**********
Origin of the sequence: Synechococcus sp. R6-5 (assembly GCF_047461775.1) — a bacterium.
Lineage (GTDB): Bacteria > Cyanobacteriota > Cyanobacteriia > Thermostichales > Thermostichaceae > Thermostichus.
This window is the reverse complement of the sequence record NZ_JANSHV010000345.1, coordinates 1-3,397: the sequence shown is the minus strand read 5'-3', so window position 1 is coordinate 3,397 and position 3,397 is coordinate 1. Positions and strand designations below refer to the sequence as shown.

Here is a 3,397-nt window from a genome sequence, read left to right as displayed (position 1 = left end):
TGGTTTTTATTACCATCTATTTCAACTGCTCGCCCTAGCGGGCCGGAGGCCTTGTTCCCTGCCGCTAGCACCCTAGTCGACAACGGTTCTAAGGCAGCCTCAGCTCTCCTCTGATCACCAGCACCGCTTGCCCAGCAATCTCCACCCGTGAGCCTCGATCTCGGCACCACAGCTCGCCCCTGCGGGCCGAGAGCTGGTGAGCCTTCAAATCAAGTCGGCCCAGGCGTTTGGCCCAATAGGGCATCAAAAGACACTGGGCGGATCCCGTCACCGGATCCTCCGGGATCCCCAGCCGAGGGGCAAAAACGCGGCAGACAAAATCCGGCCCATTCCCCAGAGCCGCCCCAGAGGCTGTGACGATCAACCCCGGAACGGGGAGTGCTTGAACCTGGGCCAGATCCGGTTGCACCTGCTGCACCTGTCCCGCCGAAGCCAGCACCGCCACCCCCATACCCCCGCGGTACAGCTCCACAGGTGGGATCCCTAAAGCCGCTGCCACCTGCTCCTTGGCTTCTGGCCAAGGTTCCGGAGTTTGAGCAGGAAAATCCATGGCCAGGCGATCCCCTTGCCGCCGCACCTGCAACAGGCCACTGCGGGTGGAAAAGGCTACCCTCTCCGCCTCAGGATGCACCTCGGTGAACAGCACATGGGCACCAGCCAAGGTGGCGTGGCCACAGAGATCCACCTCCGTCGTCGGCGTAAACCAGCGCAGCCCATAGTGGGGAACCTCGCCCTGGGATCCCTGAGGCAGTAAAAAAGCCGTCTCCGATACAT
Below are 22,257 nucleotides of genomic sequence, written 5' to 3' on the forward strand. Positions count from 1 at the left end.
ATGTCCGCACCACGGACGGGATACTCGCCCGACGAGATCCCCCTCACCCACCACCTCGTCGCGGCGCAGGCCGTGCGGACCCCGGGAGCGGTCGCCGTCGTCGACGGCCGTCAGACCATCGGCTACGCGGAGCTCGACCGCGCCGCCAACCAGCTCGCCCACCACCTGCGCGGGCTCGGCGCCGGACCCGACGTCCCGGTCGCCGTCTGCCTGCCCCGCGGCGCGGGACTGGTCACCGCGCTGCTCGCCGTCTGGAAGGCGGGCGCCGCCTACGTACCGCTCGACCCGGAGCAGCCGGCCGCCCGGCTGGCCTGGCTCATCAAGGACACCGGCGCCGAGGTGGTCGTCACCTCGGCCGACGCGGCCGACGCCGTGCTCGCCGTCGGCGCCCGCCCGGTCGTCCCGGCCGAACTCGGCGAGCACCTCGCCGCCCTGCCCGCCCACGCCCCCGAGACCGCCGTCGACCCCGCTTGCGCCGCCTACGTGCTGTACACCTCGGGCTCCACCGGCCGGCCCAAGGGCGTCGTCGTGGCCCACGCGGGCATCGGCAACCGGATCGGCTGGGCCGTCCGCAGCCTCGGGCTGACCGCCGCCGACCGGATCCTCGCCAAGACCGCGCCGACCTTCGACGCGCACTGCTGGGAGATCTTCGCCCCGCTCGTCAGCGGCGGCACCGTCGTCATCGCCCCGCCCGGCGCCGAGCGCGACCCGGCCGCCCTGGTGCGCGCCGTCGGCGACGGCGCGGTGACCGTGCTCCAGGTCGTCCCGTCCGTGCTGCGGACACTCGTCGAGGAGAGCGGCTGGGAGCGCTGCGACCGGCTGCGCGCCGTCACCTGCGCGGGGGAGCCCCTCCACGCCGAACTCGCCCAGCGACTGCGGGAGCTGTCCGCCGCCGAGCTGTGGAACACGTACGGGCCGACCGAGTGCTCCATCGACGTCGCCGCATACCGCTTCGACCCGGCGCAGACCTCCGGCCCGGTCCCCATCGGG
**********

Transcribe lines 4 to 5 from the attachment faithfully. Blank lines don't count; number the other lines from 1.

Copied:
Here is a 3,397-nt window from a genome sequence, read left to right as displayed (position 1 = left end):
TGGTTTTTATTACCATCTATTTCAACTGCTCGCCCTAGCGGGCCGGAGGCCTTGTTCCCTGCCGCTAGCACCCTAGTCGACAACGGTTCTAAGGCAGCCTCAGCTCTCCTCTGATCACCAGCACCGCTTGCCCAGCAATCTCCACCCGTGAGCCTCGATCTCGGCACCACAGCTCGCCCCTGCGGGCCGAGAGCTGGTGAGCCTTCAAATCAAGTCGGCCCAGGCGTTTGGCCCAATAGGGCATCAAAAGACACTGGGCGGATCCCGTCACCGGATCCTCCGGGATCCCCAGCCGAGGGGCAAAAACGCGGCAGACAAAATCCGGCCCATTCCCCAGAGCCGCCCCAGAGGCTGTGACGATCAACCCCGGAACGGGGAGTGCTTGAACCTGGGCCAGATCCGGTTGCACCTGCTGCACCTGTCCCGCCGAAGCCAGCACCGCCACCCCCATACCCCCGCGGTACAGCTCCACAGGTGGGATCCCTAAAGCCGCTGCCACCTGCTCCTTGGCTTCTGGCCAAGGTTCCGGAGTTTGAGCAGGAAAATCCATGGCCAGGCGATCCCCTTGCCGCCGCACCTGCAACAGGCCACTGCGGGTGGAAAAGGCTACCCTCTCCGCCTCAGGATGCACCTCGGTGAACAGCACATGGGCACCAGCCAAGGTGGCGTGGCCACAGAGATCCACCTCCGTCGTCGGCGTAAACCAGCGCAGCCCATAGTGGGGAACCTCGCCCTGGGATCCCTGAGGCAGTAAAAAAGCCGTCTCCGATACAT